Sarah Avery was 16 when she left home. It was a "complicated family environment" which left her "not feeling safe at home", she told The Huffington Post Australia. Living in the Blue Mountains, west of Sydney, and studying her way through school, she moved out and began staying with friends and other family.
She didn't quite realise it at the time, but she was homeless.
The story of Sarah, now 20, is not unique. On Wednesday, to mark Youth Homelessness Matters Day, various social agencies nationwide began sharing statistics about homelessness among young people. Up to 60,000 young people found themselves homeless in NSW alone last year. More than 38,000 homeless youths were recorded in Victoria, but the real number is estimated to be far, far higher.
It's because homeless young people usually don't fit the stereotype of homelessness. They're usually not lying on cardboard on city streets, camped out in tents in a public park, or forced into refuges and shelters. They couch surf with friends and family, cram into overcrowded apartments. They're not sleeping rough, but they're no less homeless, a term with a definition expanded to mean anyone without a safe, stable and appropriate place to stay.
That's the situation in which Sarah found herself; dedicated and studying hard at school, but forced to rely on the kindness of friends for a roof over her head.
"I didn't even recognise I was homeless. I had a roof over my head every day. That's not what homeless is, right?
"We're not taught in schools what homelessness looks like, the same as we're not taught what domestic violence looks like. Our ideas of these things are very stereotypical and that really limits our ability to recognise what our own problems are and to seek help," she told HuffPost Australia.
"I was never in a specialist homelessness service. I never sought help from a refuge. I went to counselling, I went to the youth centre. But I never thought [homelessness services] were an option for me, because I had a roof over my head."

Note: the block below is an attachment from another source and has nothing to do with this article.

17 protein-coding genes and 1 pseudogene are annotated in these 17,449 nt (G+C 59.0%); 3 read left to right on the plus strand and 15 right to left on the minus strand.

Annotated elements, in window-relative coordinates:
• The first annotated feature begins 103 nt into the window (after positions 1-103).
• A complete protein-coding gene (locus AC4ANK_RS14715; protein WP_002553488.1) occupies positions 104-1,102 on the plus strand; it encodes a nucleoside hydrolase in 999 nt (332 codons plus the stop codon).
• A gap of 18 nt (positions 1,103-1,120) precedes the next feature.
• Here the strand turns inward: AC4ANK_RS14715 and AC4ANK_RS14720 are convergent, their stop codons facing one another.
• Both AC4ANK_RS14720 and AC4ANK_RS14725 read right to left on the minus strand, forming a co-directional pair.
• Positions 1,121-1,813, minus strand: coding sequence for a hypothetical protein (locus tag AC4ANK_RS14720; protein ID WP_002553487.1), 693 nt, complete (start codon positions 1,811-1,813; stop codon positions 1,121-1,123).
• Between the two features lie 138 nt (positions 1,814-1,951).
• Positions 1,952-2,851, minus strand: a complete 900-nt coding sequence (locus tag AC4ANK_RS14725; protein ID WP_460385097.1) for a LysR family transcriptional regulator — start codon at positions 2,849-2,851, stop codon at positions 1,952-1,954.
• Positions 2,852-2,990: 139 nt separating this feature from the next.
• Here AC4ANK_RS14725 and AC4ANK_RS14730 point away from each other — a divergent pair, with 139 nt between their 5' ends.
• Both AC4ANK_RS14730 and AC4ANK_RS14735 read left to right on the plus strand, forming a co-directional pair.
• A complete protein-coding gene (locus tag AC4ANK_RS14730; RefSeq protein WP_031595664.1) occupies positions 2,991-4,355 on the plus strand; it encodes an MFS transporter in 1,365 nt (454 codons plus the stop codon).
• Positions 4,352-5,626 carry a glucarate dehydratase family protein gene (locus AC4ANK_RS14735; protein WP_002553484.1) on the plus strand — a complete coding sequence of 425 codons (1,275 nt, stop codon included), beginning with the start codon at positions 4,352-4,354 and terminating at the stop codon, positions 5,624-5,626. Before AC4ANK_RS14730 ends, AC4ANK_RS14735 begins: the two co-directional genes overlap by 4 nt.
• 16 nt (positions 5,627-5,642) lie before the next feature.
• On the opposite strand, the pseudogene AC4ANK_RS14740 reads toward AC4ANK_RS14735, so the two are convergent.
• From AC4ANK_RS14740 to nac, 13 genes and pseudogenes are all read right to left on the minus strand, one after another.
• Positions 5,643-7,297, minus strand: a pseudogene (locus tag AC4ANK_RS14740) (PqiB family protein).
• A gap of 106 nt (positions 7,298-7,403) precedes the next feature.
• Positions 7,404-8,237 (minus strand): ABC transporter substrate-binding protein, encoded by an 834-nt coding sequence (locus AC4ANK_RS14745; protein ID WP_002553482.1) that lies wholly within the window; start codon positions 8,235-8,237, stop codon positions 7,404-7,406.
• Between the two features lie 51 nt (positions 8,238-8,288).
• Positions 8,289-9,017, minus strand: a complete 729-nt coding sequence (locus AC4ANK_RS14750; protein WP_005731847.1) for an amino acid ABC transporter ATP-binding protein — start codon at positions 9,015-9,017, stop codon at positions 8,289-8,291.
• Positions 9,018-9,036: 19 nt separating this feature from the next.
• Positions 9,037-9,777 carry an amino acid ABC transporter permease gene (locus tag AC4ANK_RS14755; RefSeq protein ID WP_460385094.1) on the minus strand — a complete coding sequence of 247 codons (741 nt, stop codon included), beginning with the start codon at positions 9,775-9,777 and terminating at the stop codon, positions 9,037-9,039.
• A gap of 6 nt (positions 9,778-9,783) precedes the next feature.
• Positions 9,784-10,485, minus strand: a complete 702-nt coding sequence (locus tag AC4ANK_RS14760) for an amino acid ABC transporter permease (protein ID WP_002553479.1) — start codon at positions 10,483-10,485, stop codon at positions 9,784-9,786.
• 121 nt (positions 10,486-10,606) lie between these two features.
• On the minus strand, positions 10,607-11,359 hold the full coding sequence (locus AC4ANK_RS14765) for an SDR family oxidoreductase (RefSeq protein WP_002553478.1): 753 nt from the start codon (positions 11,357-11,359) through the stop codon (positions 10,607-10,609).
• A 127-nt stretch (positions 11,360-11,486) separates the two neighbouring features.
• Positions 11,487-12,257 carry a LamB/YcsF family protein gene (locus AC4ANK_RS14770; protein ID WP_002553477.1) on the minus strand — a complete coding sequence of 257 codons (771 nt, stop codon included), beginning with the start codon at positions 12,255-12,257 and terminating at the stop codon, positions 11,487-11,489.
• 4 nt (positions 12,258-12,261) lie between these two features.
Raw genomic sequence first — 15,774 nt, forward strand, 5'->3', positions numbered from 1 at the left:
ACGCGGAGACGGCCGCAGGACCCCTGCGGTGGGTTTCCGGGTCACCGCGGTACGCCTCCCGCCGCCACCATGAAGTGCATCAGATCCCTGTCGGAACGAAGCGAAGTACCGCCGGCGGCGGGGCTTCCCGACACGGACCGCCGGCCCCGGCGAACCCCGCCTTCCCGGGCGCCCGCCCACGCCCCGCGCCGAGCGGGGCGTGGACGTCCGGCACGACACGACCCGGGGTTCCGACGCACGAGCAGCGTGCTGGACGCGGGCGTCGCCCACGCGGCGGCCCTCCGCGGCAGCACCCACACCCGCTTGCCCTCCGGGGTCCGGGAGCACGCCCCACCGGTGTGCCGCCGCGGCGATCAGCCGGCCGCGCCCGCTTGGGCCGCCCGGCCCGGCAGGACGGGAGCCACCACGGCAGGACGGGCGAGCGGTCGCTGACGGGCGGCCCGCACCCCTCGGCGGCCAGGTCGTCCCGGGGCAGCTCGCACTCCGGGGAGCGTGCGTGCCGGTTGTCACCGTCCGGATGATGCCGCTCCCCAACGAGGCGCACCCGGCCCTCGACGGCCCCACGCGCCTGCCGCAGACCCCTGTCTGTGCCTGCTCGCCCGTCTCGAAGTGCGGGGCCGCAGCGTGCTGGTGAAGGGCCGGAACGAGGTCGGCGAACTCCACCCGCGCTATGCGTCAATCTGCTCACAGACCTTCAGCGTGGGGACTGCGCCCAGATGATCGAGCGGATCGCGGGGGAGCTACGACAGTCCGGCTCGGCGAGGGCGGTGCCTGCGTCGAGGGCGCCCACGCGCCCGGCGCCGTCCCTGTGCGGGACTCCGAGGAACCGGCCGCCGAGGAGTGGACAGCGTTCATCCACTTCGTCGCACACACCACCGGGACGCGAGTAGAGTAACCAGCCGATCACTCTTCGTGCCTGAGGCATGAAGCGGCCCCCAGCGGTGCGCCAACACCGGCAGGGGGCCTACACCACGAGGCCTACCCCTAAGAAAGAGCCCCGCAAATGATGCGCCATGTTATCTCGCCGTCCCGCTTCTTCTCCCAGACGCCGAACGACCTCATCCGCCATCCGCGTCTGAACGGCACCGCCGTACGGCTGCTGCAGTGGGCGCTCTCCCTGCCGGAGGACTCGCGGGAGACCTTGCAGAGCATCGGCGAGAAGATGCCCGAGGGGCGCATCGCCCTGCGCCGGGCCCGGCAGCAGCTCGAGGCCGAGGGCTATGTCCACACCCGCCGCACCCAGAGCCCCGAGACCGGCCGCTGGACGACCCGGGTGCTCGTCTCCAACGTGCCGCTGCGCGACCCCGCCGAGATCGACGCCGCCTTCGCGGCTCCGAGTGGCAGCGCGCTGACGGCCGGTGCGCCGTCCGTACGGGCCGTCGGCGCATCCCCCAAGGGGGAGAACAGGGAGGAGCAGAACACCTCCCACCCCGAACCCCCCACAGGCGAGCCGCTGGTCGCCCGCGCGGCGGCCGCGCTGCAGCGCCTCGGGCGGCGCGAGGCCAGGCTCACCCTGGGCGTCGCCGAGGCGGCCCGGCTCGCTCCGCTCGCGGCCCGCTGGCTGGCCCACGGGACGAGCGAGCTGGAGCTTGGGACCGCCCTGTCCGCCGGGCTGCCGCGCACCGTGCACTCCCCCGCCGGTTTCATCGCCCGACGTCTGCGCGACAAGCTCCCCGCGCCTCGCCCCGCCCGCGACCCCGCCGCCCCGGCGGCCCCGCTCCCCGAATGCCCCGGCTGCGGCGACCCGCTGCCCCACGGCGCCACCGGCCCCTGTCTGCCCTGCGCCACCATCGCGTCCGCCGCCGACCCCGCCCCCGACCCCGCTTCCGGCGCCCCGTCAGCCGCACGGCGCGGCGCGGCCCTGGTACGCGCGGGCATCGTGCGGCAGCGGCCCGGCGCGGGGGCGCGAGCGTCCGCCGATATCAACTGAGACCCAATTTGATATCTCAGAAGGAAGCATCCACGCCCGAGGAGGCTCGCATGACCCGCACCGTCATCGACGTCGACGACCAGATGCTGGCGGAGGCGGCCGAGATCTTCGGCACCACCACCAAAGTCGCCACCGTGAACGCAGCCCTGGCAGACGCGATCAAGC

"I didn't even recognise I was homeless. I had a roof over my head every day. That's not what homeless is, right? It's on a cardboard box in a sleeping bag on the streets, that's what it was to me, and what it is to a lot of people. When you're in that space and your life is so chaotic, you don't have the capacity to realise that. It hurts to reflect on it."
Sarah bounced around from friend to friend, staying in "seven or eight" different places during her final school years, including at one point staying with her grandparents near Parramatta -- an hour-and-a-half round trip to school and back each day. Despite the interruptions and stress, she graduated Year 12 in 2014.
"It wasn't easy. Even though I always had a roof over my head, I didn't always feel safe or welcome. That's no fault of any of those people, that's the nature of the environment," she said.
"I was very lucky to have some really beautiful people in my life who went out of their way to help me. At the end of the day, I had to work really hard. But school saved me.
"When other people dive into alcohol or drugs, or fall apart, which is a fair enough reaction to have, I went to school every day. I would sit in the library and study. That was the one thing in my life I could control, that was my thing. That's always the way I've been. That was the thing I could control in life so that's what i dove into."
Sarah is now studying law and communications at the University of Technology Sydney. She hopes to find a job working in law with community centres or legal aid, but now she works with homeless people and the homelessness sector. She's also part of the NSW Youth Homelessness Representative Council, a body of young people working on solutions to the issue. Sarah says Australian governments aren't doing nearly enough.
"We need to have a plan, we need to know what we need to be doing. You can have stories and stats and have the NSW premier stand up and say 'housing affordability is the biggest issue', but what are you doing? We need a cohesive approach across Australia. Yes, every state is different, but every young person is worth your attention," she said.
"We need more holistic care. You're talking about children and young people. They cant look after themselves, they don't have life skills. They don't know how to cook or clean or maintain a household or pay rent or bills. They should be going to school every day, not dropping out to work.
"There needs to be more emhpasis on services and programs that offer you a mentor, a friend, not a parent but a support person, not a case worker but someone who actively teaches you things. There are fantastic services doping those things but every one I've spoken to is chronically underfunded. That's what makes a difference in a young person's life.
"The only thing that pulled me out was having people in my life, my friends' parents and teachers who showed me there was a way out and something I could strive to be. There are so many young people who don't have that benefit, and where do we get that from?"
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